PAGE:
Furthermore, the memory may be an internal register memory of a processor.

Also note that any enumerating terminology such as first node, second node, first base station, second base station, etc., should as such be considered non-limiting and the terminology as such does not imply a certain hierarchical relation. Without any explicit information in the contrary, naming by enumeration should be considered merely a way of accomplishing different names.

As used herein, the expression "configured to" may mean that a processing circuit is configured to, or adapted to, by means of software or hardware configuration, perform one or more of the actions described herein.

As used herein, the terms "number" or "value" may refer to any kind of digit, such as binary, real, imaginary or rational number or the like. Moreover, "number" or "value" may be one or more characters, such as a letter or a string of letters. Also, "number" or "value" may be represented by a bit string.

As used herein, the expression“may” and "in some embodiments" has typically been used to indicate that the features described may be combined with any other embodiment disclosed herein.

In the drawings, features that may be present in only some embodiments are typically drawn using dotted or dashed lines.

As used herein, the expression "transmit" and "send" are typically

interchangeable. These expressions may include transmission by broadcasting, uni casting, group-casting and the like. In this context, a transmission by broadcasting may be received and decoded by any authorized device within range. In case of uni casting, one specifically addressed device may receive and encode the transmission.

In case of group-casting, e.g. multicasting, a group of specifically addressed devices may receive and decode the transmission.

When using the word "comprise" or "comprising" it shall be interpreted as nonlimiting, i.e. meaning "consist at least of".

The embodiments herein are not limited to the above described preferred embodiments. Various alternatives, modifications and equivalents may be used. Therefore, the above embodiments should not be taken as limiting the scope of the present disclosure, which is defined by the appending claims.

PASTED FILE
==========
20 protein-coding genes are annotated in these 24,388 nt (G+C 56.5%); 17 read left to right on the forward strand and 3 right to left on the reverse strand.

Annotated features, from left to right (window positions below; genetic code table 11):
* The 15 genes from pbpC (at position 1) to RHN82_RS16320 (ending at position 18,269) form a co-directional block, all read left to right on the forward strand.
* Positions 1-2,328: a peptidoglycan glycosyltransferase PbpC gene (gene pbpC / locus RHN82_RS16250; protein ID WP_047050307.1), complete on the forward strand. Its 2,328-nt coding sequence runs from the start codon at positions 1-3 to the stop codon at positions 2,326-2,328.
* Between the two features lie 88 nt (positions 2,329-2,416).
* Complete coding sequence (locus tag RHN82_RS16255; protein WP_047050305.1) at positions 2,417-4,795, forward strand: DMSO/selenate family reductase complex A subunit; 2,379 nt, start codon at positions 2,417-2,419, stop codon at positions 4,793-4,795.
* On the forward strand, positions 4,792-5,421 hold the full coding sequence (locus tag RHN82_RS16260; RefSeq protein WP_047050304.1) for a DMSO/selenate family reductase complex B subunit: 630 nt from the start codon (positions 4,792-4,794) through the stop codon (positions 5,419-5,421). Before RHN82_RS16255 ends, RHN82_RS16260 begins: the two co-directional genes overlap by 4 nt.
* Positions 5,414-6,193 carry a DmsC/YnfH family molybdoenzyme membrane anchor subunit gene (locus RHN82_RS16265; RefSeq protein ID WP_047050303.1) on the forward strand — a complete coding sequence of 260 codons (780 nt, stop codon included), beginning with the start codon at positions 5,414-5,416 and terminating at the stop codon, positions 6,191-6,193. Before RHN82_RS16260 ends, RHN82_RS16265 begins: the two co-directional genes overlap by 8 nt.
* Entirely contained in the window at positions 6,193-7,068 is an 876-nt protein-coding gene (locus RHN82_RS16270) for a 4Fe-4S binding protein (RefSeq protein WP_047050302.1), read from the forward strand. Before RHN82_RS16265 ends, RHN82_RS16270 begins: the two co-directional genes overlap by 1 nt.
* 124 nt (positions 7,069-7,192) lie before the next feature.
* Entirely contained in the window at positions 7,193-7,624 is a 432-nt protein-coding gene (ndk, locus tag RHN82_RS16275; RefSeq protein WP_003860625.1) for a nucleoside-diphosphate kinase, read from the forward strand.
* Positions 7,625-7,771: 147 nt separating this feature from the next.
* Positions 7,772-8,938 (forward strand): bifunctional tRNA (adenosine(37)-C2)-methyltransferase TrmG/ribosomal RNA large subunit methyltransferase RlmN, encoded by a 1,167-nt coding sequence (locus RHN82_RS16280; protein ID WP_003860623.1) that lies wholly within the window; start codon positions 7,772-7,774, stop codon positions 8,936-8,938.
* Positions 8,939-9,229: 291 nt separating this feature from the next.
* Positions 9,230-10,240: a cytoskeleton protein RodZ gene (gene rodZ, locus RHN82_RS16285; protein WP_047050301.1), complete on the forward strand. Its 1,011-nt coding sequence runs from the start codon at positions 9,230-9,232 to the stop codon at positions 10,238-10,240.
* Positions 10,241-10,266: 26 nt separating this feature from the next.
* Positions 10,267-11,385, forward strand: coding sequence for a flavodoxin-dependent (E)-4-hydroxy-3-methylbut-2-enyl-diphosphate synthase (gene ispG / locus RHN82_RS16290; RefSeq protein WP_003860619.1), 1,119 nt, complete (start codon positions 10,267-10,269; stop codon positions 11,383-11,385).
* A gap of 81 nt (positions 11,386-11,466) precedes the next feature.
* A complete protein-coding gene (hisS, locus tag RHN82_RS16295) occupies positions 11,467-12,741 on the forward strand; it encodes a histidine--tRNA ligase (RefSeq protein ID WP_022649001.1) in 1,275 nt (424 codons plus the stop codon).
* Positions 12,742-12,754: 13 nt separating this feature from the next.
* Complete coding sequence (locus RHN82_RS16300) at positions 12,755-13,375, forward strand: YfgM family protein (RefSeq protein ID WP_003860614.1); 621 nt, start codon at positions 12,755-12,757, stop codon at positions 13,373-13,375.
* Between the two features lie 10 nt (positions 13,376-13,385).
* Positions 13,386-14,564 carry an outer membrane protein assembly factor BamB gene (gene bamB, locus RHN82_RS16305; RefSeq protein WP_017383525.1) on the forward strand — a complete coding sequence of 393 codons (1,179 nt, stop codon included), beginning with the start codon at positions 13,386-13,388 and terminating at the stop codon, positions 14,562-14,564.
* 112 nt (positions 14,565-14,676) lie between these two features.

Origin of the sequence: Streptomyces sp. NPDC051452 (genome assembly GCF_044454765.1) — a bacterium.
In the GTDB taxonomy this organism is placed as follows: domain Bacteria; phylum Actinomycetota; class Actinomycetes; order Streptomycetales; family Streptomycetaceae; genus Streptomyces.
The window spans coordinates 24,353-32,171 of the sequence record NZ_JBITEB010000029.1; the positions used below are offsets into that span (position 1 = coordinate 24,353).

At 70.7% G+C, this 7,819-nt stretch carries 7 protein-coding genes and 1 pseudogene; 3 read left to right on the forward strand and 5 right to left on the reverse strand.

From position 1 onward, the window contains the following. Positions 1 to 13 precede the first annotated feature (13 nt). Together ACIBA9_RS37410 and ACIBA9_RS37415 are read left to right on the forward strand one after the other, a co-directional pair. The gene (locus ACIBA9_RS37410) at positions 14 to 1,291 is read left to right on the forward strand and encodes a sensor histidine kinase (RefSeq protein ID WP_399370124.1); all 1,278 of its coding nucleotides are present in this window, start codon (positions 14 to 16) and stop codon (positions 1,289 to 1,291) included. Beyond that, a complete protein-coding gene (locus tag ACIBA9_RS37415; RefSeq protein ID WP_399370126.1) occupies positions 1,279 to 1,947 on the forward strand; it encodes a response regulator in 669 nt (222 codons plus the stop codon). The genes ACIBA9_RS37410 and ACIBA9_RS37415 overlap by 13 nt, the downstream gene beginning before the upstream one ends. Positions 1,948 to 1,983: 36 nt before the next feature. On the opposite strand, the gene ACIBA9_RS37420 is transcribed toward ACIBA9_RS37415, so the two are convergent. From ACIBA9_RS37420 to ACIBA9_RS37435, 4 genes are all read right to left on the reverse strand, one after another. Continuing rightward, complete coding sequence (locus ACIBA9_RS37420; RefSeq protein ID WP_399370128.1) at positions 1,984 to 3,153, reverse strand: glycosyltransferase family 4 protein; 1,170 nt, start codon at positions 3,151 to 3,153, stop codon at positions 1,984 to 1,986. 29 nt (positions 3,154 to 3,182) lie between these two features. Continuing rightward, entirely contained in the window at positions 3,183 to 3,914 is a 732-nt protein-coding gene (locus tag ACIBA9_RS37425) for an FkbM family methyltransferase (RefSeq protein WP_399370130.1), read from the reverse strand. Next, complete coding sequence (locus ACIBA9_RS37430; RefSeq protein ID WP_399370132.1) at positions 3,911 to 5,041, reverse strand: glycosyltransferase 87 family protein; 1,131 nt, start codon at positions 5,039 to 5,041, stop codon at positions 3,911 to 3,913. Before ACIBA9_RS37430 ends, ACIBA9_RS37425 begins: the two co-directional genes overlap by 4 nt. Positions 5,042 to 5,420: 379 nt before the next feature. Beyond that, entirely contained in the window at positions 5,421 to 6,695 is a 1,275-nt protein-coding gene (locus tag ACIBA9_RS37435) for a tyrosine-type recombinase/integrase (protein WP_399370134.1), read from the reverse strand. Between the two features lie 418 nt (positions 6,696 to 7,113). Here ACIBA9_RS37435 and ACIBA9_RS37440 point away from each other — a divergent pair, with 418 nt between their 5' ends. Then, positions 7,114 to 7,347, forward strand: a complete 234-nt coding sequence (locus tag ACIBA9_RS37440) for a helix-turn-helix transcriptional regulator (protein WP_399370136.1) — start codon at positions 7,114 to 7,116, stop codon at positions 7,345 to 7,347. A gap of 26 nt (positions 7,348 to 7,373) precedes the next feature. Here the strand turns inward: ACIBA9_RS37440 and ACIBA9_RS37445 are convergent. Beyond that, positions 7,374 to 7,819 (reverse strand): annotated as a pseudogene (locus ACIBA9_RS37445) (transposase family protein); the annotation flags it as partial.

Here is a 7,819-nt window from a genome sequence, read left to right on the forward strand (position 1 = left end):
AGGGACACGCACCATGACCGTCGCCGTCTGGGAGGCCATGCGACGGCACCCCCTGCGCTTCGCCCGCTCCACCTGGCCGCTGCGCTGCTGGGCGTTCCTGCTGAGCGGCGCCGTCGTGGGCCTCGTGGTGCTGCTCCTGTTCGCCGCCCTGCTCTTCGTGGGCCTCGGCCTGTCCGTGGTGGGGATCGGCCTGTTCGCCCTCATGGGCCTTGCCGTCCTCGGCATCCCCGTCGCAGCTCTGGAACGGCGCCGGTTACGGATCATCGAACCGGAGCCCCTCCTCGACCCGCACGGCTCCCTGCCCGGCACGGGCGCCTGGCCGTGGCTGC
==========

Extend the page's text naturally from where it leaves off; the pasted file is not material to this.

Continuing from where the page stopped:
Claims

1 . A method, performed by one or more nodes (210; 230; 240; 310; 510), for providing synchronization signals of a wireless communication network (200), wherein the method comprises:
- initiating transmission (701 ) of a first set of radio beams (212a-b; 312a-d; 512a- d) comprising Synchronization Signal Blocks,“SSBs”, respectively, for enabling a wireless device (220; 320; 520) receiving such SSB to establish connection with the wireless communication network (200), said SSBs of the first set belonging to a certain sequence of SSBs and are thereby associated with SSB sequence numbers, respectively, and
- initiating transmission (702) of a second set of radio beams (213a-b; 313a-d; 513a-d) comprising SSBs, respectively, also belonging to said certain sequence of SSBs, wherein the second set comprises at least one changed radio beam (213b; 313d; 513a-d) comprising a SSB associated with the same sequence number as a SSB of a radio beam (212b; 312d; 512a-d) of the first set but covering another area, whereby a total area (218; 318; 518) covered by the first set and second set in combination becomes larger than covered by each set alone.
2. The method as claimed in claim 1 , wherein SSBs associated with certain one or more sequence numbers of the sequence are predefined to be used by radio beams that change coverage between the sets.
3. The method as claimed in any one of claims 1 -2, wherein said second set is transmitted a certain time period (262; 462; 662) after the first set, which time period is equal to or shorter than a predetermined period (250; 450; 650) associated with a requirement to provide a SSB in an area served by the wireless communication network (200).